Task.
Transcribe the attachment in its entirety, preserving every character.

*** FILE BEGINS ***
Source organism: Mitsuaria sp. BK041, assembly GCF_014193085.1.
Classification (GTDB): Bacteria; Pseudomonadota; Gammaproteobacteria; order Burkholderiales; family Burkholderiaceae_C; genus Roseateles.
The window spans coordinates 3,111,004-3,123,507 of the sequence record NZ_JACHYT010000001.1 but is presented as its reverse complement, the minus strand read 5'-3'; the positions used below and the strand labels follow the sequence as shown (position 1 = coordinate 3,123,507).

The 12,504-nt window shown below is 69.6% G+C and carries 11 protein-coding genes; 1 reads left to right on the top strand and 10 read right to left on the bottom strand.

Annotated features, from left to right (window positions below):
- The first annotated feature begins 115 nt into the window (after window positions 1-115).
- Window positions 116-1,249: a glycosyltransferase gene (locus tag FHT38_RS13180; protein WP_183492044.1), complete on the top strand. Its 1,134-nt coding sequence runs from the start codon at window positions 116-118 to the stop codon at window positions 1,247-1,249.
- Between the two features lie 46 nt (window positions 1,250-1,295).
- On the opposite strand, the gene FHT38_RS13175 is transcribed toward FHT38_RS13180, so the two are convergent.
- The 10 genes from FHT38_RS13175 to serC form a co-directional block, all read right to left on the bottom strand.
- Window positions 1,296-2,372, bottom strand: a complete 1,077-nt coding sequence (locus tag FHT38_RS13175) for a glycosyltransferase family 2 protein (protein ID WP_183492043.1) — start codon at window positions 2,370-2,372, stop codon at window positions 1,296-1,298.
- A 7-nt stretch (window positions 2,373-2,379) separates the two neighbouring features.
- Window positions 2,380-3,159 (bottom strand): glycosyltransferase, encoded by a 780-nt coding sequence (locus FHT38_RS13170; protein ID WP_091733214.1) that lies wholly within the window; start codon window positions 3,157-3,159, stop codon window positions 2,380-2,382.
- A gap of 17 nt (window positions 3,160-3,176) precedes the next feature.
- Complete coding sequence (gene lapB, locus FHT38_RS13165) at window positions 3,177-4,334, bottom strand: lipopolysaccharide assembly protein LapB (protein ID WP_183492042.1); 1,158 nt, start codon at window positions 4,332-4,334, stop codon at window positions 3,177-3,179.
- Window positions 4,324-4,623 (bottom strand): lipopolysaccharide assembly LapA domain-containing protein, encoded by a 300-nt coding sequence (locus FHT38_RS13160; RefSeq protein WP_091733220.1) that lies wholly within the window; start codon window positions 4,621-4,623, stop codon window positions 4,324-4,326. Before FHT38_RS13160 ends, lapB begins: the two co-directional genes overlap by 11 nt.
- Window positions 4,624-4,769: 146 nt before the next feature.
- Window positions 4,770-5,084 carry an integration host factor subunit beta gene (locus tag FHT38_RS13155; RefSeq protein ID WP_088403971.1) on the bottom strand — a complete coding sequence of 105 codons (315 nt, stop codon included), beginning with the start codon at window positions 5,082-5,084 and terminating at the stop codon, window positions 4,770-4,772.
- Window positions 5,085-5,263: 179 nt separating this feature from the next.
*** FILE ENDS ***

Source organism: Mitsuaria sp. BK041, assembly GCF_014193085.1.
Classification (GTDB): Bacteria; Pseudomonadota; Gammaproteobacteria; order Burkholderiales; family Burkholderiaceae_C; genus Roseateles.
The window spans coordinates 3,111,004-3,123,507 of the sequence record NZ_JACHYT010000001.1 but is presented as its reverse complement, the minus strand read 5'-3'; the positions used below and the strand labels follow the sequence as shown (position 1 = coordinate 3,123,507).

The 12,504-nt window shown below is 69.6% G+C and carries 11 protein-coding genes; 1 reads left to right on the top strand and 10 read right to left on the bottom strand.

Annotated features, from left to right (window positions below):
- The first annotated feature begins 115 nt into the window (after window positions 1-115).
- Window positions 116-1,249: a glycosyltransferase gene (locus tag FHT38_RS13180; protein WP_183492044.1), complete on the top strand. Its 1,134-nt coding sequence runs from the start codon at window positions 116-118 to the stop codon at window positions 1,247-1,249.
- Between the two features lie 46 nt (window positions 1,250-1,295).
- On the opposite strand, the gene FHT38_RS13175 is transcribed toward FHT38_RS13180, so the two are convergent.
- The 10 genes from FHT38_RS13175 to serC form a co-directional block, all read right to left on the bottom strand.
- Window positions 1,296-2,372, bottom strand: a complete 1,077-nt coding sequence (locus tag FHT38_RS13175) for a glycosyltransferase family 2 protein (protein ID WP_183492043.1) — start codon at window positions 2,370-2,372, stop codon at window positions 1,296-1,298.
- A 7-nt stretch (window positions 2,373-2,379) separates the two neighbouring features.
- Window positions 2,380-3,159 (bottom strand): glycosyltransferase, encoded by a 780-nt coding sequence (locus FHT38_RS13170; protein ID WP_091733214.1) that lies wholly within the window; start codon window positions 3,157-3,159, stop codon window positions 2,380-2,382.
- A gap of 17 nt (window positions 3,160-3,176) precedes the next feature.
- Complete coding sequence (gene lapB, locus FHT38_RS13165) at window positions 3,177-4,334, bottom strand: lipopolysaccharide assembly protein LapB (protein ID WP_183492042.1); 1,158 nt, start codon at window positions 4,332-4,334, stop codon at window positions 3,177-3,179.
- Window positions 4,324-4,623 (bottom strand): lipopolysaccharide assembly LapA domain-containing protein, encoded by a 300-nt coding sequence (locus FHT38_RS13160; RefSeq protein WP_091733220.1) that lies wholly within the window; start codon window positions 4,621-4,623, stop codon window positions 4,324-4,326. Before FHT38_RS13160 ends, lapB begins: the two co-directional genes overlap by 11 nt.
- Window positions 4,624-4,769: 146 nt before the next feature.
- Window positions 4,770-5,084 carry an integration host factor subunit beta gene (locus tag FHT38_RS13155; RefSeq protein ID WP_088403971.1) on the bottom strand — a complete coding sequence of 105 codons (315 nt, stop codon included), beginning with the start codon at window positions 5,082-5,084 and terminating at the stop codon, window positions 4,770-4,772.
- Window positions 5,085-5,263: 179 nt separating this feature from the next.